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AB1052 Revisiting chemical and morphological diversity of calcium-containing crystals in human osteoarthritic menisci
  1. C. Nguyen1,
  2. F. Lioté2,
  3. D. Hannouche3,
  4. V. Bousson4,
  5. F. Velard1,
  6. M. Daudon5,
  7. D. Bazin6,
  8. H.-K. Ea2
  1. 1Inserm Umr-S 606, Lariboisière Hospital, Paris, France
  2. 2Rheumatology, Inserm Umr-S 606, Lariboisière Hospital
  3. 3Orthopaedic Surgery
  4. 4Radiology B, Lariboisière Hospital
  5. 5Biochemistry, Tenon Hospital, Paris
  6. 6Laboratoire de Physique des Solides, Paris Sud University, Orsay, France

Abstract

Background Calcium-containing crystals (CC), including basic calcium phosphate crystals (BCPs) and calcium pyrophosphate crystals (CPPs) are associated with destructive forms of osteoarthritis (OA). Recent reports support that mineralization of several joint structures, including articular cartilage and menisci, is an indissociable process of end-stage OA.

Objectives To assess prevalence and biochemical composition of mineral phases in human OA menisci, and to determine their morphological aspects.

Methods Fourteen patients (12 females and 2 males) who underwent total knee replacement (TKR) surgery for primary OA were prospectively included. A 24-year-old woman who underwent TKR for chondrosarcoma, and a 28-year-old man who had meniscectomy for medial meniscus tear served as non-OA control subjects. Clinical data and preoperative knee plain radiographs were retrieved from clinical charts. Specimen included lateral meniscus and medial meniscus, when this latter was available. For each meniscus, 2 samples were collected, consisting in 1-mm-thick slices. Slices were cut tangentially to the surface of the meniscus center part, within its superficial and deep layers, respectively. Menisci calcifications prevalence and semi-quantification were obtained using digital contact radiography (DCR). Biochemical composition was assessed using Fourier-transform infra-red (FTIR), while morphological aspects were determined using scanning electron microscopy (SEM).

Results Mean age and body mass index at the time of TKR were 73.7 (8.6) years, and 29.3 (7.4) kg/m2, respectively. Preoperative X-rays, available for 9 patients, found uni-, bi- or tricompartmental knee OA in 3 (33.3%), 5 (55.5%) and 1 (11.1%) cases, respectively. In all cases, the compartment mainly affected was medial femoro-tibial, and mean Kellgren and Lawrence score was 3.7±0.5. Overall, 19 menisci (14 lateral and 5 medial) were harvested and analysed. Visual assessment found macroscopic menisci calcifications in 10 OA out of 14 patients (71.4%). Using DCR, CC were detected in all 19 OA menisci, whereas CC were not detected in non-OA control menisci. The mean overall mineral content represented 9.0±5.3% of total volume (range 3.2-24%). FTIR analysis confirmed the presence CC in all 19 OA menisci specimens. CC were identified as CPPs only in 10 menisci (52.6%), as BCPs only in 6 (31.6%) and as both BCPs and CCPs in 3 (5.2%). Mean overall CPPs content represented 12.1±16.3% and mean overall BCPs content represented 2.9±5.4%. In all cases, identified BCPs were characterized as carbonated apatite. Finally, by SEM, 2 different morphological aspects were identified: 1) spherical structures, typical of biological apatite, resulting from an agglomeration of nm-scale cristallites surrounded by proteins, in the BCPs-containing samples; 2) acicular or cubic structures of different sizes, in the CPPs-containing samples.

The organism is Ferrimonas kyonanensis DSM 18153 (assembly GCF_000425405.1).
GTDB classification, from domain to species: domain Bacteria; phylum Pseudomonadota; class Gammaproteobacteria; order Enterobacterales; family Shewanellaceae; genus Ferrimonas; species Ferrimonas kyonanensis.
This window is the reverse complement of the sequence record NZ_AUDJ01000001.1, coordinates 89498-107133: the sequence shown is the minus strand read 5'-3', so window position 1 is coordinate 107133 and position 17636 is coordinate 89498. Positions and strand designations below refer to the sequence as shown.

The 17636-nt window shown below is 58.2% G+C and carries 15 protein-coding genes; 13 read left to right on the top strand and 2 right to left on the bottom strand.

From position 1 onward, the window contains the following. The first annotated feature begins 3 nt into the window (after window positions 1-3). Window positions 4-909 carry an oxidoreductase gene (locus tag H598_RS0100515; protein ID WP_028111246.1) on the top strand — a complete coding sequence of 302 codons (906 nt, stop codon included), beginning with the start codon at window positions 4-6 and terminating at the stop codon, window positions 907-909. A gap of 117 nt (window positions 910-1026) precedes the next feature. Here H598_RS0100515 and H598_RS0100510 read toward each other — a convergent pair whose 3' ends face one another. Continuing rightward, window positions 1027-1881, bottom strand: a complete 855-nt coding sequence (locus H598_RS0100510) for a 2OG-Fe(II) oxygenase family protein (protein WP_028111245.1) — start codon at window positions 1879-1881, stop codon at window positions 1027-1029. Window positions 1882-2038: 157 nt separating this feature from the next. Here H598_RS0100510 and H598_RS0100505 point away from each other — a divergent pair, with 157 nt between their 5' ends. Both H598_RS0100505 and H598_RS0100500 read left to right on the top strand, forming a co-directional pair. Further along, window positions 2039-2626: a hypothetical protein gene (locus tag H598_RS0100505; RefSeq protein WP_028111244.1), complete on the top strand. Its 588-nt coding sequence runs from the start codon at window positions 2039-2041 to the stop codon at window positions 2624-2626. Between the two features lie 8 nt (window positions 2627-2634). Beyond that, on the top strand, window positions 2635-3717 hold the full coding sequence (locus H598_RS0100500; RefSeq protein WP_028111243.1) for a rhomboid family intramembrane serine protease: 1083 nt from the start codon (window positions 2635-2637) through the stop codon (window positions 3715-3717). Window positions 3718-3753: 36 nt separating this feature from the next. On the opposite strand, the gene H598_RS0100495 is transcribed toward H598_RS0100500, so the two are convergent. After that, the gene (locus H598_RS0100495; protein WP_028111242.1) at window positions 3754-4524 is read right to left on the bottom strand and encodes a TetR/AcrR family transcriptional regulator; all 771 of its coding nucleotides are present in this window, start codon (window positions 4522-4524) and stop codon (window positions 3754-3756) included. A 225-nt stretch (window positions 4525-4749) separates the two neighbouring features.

Conclusions CC are constantly found in human OA menisci at the time of knee joint replacement. Cartilage calcifications in human OA menisci are mainly identified as CPPs. Furthermore, CC morphological aspects are specific to the crystal type.

Disclosure of Interest None Declared

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